, Volume 12, Issue 1, pp 57–77 | Cite as

Agency, Meaning, Perception and Mimicry: Perspectives from the Process of Life and Third Way of Evolution

  • R. I. Vane-WrightEmail author


The concept of biological mimicry is viewed as a ‘process of life’ theory rather than a ‘process of change’ theory—regardless of the historical interest and heuristic value of the subject for the study of evolution. Mimicry is a dynamic ecological system reflecting the possibilities for mutualism and parasitism created by a pre-established bipartite signal-based relationship between two organisms – a potential model and its signal receiver (potential operator). In a mimicry system agency and perception play essential, interconnected roles. Mimicry thus describes emergent biologically meaningful relationships based on synergy, and is not an object-based theory. Biosemiotics offers a particularly valuable discipline for analysing the dynamics and nuances of mimicry systems, and can thus pave the way for a better and more complete understanding of how mimicry has evolved in the past, and how it might evolve in the future—presented here with special reference to the need for an integrated, ‘third way of evolution’ approach to biological relativity. A revised definition of mimicry is proposed.


Mimicry Agency Perception Definition Process of life Synergism 



This is unfinished work of 50 years standing. Anything good here I owe to others; all mistakes, misunderstandings, omissions and other shortcomings are mine. Conrad Waddington, David Bohm, Willi Hennig, Ernst Mayr, Jean Piaget, Colin Patterson, Richard Gregory, Brian Goodwin, Andrew Packard, Erkki Haukioja, Fritjof Capra, Stuart Kauffman, Terence Deacon, Peter Corning, Patrick Bateson, Denis Walsh, Kalevi Kull, Wolfgang Wickler, Michael Boppré – and many many others – some known to me in person, some only from their writing (a few cited here), have all been very influential. Currently I need to read more John Dewey, Jakob von Uexküll, Thomas Sebeok and Evan Thompson. I am very grateful to the library staff of the Natural History Museum, London, for assistance, to Kalevi Kull and anonymous reviewers who helped me improve the manuscript, and to Timo Maran and Karel Kleisner for their kind invitation – and exceptional patience. This paper is respectfully dedicated to my late friend and mentor Lincoln Pierson Brower (1931–2018), who did so much to inspire and foster my interest in mimicry – and in milkweed butterflies.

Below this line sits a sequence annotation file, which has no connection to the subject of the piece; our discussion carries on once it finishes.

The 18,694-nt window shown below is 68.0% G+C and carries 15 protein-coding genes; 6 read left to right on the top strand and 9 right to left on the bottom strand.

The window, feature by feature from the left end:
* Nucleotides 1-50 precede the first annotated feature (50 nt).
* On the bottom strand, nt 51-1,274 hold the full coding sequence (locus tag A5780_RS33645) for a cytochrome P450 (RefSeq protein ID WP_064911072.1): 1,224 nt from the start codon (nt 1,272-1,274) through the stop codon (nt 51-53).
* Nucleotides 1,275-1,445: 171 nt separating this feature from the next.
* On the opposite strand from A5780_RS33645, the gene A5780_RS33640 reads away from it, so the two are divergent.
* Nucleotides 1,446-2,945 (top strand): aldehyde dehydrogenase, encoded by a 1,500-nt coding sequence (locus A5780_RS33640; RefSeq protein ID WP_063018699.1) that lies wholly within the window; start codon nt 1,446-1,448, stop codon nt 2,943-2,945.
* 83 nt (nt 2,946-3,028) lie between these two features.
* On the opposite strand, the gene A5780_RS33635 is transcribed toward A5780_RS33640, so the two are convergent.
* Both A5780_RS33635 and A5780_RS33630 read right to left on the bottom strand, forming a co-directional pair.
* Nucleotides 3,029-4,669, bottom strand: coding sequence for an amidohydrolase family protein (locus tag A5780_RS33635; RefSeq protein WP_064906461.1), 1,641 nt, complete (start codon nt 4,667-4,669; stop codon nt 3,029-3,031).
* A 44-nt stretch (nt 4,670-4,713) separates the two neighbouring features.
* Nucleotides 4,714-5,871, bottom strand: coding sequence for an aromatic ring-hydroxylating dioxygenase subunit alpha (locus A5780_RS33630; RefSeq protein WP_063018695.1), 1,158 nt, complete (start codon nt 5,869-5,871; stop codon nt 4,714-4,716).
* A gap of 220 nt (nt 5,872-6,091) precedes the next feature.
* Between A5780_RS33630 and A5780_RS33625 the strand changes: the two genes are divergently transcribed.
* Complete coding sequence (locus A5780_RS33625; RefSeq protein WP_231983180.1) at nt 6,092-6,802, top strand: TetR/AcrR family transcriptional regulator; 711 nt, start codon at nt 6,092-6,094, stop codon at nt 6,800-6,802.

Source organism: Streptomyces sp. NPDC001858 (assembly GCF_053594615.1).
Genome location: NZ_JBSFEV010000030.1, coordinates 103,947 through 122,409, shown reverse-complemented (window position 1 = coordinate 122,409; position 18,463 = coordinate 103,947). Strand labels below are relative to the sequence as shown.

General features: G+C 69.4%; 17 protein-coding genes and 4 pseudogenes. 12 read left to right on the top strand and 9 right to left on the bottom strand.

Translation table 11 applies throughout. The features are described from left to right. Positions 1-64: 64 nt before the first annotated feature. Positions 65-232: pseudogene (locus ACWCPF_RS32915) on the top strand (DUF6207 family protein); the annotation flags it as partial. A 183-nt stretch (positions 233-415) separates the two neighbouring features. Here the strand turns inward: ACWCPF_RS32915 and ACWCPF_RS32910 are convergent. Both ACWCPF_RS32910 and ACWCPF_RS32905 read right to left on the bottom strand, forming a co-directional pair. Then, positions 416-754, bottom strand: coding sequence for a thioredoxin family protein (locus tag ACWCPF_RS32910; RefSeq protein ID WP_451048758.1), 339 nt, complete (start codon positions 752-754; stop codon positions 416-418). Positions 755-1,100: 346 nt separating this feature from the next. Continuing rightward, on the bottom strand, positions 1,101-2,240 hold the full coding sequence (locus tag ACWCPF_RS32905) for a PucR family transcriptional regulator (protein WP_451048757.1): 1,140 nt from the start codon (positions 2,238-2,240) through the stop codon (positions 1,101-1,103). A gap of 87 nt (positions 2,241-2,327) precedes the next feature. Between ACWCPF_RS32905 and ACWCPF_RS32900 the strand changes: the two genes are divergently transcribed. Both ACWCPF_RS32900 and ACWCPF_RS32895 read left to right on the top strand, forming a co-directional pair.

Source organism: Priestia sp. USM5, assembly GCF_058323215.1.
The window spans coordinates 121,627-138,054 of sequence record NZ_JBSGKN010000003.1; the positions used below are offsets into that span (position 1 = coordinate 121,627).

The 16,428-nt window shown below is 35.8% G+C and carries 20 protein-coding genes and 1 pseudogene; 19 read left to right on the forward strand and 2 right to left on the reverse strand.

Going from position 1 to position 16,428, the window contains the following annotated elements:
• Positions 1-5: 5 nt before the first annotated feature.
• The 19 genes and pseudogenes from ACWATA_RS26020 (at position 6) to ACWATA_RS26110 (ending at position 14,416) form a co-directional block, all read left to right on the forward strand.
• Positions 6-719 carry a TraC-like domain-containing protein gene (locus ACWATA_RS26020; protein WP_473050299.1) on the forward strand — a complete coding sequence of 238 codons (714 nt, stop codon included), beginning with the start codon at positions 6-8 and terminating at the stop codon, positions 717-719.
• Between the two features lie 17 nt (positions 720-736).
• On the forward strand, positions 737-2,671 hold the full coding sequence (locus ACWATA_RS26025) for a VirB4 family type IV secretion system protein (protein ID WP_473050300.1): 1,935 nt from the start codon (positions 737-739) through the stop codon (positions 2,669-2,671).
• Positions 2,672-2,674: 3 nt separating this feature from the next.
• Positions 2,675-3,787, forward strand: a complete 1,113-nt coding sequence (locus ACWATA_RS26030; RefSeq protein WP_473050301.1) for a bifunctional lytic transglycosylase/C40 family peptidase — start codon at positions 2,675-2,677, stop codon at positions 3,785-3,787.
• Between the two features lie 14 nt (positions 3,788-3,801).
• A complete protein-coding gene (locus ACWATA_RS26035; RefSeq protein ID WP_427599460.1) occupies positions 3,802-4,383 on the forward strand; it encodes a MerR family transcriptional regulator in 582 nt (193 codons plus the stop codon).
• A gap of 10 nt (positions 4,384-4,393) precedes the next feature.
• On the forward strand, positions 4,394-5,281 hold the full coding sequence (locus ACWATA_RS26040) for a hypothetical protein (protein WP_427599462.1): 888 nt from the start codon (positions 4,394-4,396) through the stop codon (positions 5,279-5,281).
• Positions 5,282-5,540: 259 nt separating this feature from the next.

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Conflict of Interest

The author has no conflict of interest with respect to the contents of this paper.


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Authors and Affiliations

  1. 1.Life Sciences, Natural History MuseumLondonUK
  2. 2.Durrell Institute of Conservation and Ecology, School of Anthropology and ConservationUniversity of KentCanterburyUK

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